Japan’s November core consumer inflation hits fresh 40-year high - GulfToday

Japan’s November core consumer inflation hits fresh 40-year high


Picture used for illustrative purpose only.

Japan’s core consumer inflation hit a fresh 40-year high of 3.7 per cent in November as companies continued to pass on rising costs to households, data showed on Friday, a sign price hikes are spreading to broader sectors of the economy.

The increase casts doubt on the Bank of Japan’s view recent cost-push inflation will prove temporary and may keep alive market expectations the central bank will further roll back its massive stimulus next year, analysts say.

The year-on-year increase in Japan’s core consumer price index (CPI), which excludes volatile fresh food but includes energy costs, matched a median market forecast and followed a 3.6 per cent rise in October.

It was the biggest rise since a 4.0 per cent jump seen in December 1981, when inflation was still high from the impact of the 1979 oil shock and a booming economy.

The so-called “core-core” index, which strips away both fresh food and energy prices, rose 2.8 per cent in November from a year earlier, accelerating from a 2.5 per cent increase in October.

The rise in the core-core index, which the BOJ closely watches as a gauge of demand-driven inflation highlights how inflationary pressure is building in once deflation-prone Japan and could persist well into next year.

The data will likely be among key factors the BOJ will scrutinise when it produces fresh quarterly inflation forecasts at a two-day policy meeting ending on Jan. 18.

Many analysts expect the BOJ to revise up its present forecast, made in October, for core consumer inflation to slow to 1.6% next fiscal year after hitting 2.9 per cent in the current fiscal year ending in March 2023.

Japan’s economy unexpectedly shrank an annualised 0.8 per cent in the third quarter as global recession risks and higher import costs weighed on consumption and businesses.

While analysts expect growth to have picked up in the current quarter, there is uncertainty on whether wages would rise enough to compensate households for the increased cost of living and underpin consumption.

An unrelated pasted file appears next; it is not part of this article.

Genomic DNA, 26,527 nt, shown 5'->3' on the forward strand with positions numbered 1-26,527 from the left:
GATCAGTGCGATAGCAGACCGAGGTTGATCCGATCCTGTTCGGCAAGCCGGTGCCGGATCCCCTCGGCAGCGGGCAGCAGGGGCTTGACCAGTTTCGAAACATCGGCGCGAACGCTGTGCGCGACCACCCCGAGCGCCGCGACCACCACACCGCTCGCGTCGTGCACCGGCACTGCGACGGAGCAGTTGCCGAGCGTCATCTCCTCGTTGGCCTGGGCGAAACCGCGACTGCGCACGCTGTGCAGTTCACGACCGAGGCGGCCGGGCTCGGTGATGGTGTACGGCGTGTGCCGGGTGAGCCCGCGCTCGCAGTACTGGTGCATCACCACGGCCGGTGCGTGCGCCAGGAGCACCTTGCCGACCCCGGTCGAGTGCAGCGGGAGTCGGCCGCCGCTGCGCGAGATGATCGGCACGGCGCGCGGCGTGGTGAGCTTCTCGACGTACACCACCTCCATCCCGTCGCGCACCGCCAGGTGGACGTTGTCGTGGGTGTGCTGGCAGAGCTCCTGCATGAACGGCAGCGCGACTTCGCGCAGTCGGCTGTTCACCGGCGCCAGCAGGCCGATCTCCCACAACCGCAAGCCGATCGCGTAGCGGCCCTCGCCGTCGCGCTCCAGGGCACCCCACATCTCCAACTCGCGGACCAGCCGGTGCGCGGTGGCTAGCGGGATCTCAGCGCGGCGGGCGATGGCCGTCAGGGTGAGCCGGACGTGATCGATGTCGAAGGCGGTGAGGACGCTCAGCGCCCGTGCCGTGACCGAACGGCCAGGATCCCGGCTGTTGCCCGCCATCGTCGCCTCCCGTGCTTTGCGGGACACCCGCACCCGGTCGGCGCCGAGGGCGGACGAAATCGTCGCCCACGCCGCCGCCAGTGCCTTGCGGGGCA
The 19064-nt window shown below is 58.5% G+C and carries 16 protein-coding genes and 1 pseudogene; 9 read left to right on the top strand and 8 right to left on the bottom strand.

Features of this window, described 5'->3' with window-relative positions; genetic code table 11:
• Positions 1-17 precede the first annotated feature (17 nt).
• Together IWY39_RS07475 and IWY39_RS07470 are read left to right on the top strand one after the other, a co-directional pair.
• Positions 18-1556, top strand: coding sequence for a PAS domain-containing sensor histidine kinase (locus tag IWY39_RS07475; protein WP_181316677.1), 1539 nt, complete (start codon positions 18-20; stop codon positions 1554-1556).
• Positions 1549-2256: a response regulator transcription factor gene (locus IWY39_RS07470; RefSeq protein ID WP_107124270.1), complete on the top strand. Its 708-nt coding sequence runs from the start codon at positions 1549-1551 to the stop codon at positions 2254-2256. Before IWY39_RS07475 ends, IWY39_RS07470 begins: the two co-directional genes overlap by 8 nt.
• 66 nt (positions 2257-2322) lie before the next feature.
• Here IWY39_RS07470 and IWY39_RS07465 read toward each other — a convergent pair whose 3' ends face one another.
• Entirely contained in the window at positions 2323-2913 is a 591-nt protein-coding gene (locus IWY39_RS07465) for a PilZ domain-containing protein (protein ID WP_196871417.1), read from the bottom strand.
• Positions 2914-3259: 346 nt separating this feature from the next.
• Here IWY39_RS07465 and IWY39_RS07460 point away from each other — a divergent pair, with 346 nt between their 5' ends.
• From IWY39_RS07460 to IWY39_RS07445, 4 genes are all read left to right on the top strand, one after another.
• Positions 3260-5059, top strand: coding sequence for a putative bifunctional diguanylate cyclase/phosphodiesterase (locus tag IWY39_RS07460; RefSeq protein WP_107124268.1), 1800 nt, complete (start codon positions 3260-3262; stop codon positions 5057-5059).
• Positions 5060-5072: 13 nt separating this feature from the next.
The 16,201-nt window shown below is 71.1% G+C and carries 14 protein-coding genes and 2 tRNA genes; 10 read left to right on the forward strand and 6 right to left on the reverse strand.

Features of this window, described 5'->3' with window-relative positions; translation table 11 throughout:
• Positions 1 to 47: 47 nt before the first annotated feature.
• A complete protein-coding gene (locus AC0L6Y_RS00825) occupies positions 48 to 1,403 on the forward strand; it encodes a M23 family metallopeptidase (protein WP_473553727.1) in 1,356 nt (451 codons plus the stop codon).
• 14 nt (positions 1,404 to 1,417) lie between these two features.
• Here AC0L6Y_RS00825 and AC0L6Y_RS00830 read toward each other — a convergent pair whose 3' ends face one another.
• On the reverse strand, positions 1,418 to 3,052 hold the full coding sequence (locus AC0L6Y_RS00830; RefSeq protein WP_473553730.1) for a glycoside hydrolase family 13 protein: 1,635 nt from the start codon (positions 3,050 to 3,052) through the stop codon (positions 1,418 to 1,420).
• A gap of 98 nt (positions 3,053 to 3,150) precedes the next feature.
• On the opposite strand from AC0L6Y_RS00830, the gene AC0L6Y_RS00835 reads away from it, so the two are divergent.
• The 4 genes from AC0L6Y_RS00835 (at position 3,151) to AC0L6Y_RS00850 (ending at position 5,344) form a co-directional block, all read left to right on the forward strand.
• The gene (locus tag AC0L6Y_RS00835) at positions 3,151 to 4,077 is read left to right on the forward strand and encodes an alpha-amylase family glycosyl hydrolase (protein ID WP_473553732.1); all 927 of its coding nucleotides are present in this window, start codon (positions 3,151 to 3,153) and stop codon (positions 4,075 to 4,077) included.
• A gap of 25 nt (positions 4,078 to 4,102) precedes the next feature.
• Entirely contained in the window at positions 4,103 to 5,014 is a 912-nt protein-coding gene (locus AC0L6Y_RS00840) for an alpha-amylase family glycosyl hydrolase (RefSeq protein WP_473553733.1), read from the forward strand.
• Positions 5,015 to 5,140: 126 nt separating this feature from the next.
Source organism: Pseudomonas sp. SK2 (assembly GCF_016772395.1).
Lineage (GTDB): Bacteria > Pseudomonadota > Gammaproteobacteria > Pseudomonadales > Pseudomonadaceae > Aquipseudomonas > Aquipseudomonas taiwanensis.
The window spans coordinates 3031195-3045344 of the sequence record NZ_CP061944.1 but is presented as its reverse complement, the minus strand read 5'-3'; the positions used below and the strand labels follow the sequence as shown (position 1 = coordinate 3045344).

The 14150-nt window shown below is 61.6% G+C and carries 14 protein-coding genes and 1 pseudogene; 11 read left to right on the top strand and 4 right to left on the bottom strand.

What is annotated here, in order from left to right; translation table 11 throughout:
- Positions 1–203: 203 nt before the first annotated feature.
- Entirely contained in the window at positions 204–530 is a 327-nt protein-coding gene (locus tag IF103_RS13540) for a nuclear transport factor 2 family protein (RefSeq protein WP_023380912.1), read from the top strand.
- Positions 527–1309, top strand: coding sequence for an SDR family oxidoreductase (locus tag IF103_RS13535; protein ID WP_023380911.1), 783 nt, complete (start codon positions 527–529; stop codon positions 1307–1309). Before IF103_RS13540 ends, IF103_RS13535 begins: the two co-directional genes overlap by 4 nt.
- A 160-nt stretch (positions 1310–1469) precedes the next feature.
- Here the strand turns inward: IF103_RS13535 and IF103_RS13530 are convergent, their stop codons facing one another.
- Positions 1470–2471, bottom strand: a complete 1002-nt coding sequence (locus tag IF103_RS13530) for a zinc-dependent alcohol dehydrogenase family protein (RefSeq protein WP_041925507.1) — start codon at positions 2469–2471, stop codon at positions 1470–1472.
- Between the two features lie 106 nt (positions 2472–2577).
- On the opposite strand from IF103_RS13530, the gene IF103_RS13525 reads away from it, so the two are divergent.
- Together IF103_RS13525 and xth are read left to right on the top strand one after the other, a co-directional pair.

The BOJ stunned markets on Tuesday by tweaking its yield control and allowing long-term interest rates to rise more, a move market players see as a prelude to a further withdrawal of its massive stimulus programme. BOJ Governor Haruhiko Kuroda, who will see his term end in April, has said the bank had no intention to roll back stimulus as inflation was set to slow below 2 per cent next year.

Meanwhile Japan’s Nikkei share average ended lower on Friday and posted its biggest weekly drop since mid-June, with chip-related stocks leading the day’s decline in line with a slump on Wall Street overnight.

Shippers and other economically sensitive stocks also languished amid worries about continued policy tightening at the US Federal Reserve and other major central banks that could trigger a recession.

The Nikkei ended the day 1.03 per cent lower at 26,235.25, taking its weekly decline to 4.69 per cent.

However, the index closed well above the session’s lows amid some share buy back, with investors also not wanting to take extreme positions ahead of US inflation data later in the day, according to market participants.

The broader Topix lost 0.54 per cent to close at 1,897.94, while down 2.68 per cent for the week.

“Concerns that protracted monetary tightening among central banks will impede global growth is showing up in stock market moves,” Nomura strategist Maki Sawada said in a media call.

“For next week too, that should continue to cap upside.”

However, a lot of technical indicators for the Nikkei are now showing conditions are oversold, offering hope for a near-term rebound, she added.

The Nikkei has fallen in six out of the last seven trading sessions, buffetted both by the Bank of Japan’s surprise hawkish policy tweak on Tuesday and ongoing worries about the economic outlook for the United States in particular.

The Topix’s sea transport sector dropped 1.89 per cent, making it the worst performer.

Chip-making equipment giants Tokyo Electron and Advantest were the Nikkei’s biggest drags, falling 3.69 per cent and 4.49 per cent, respectively, following big losses for US peers after a glum forecast from Micron Technology Inc.

Utilities were a bright spot throughout the day though, with Kansai Electric Power surging 5.28 per cent to be the Nikkei’s best performer, after the Japanese government adopted a new policy promoting greater use of nuclear energy.

Related articles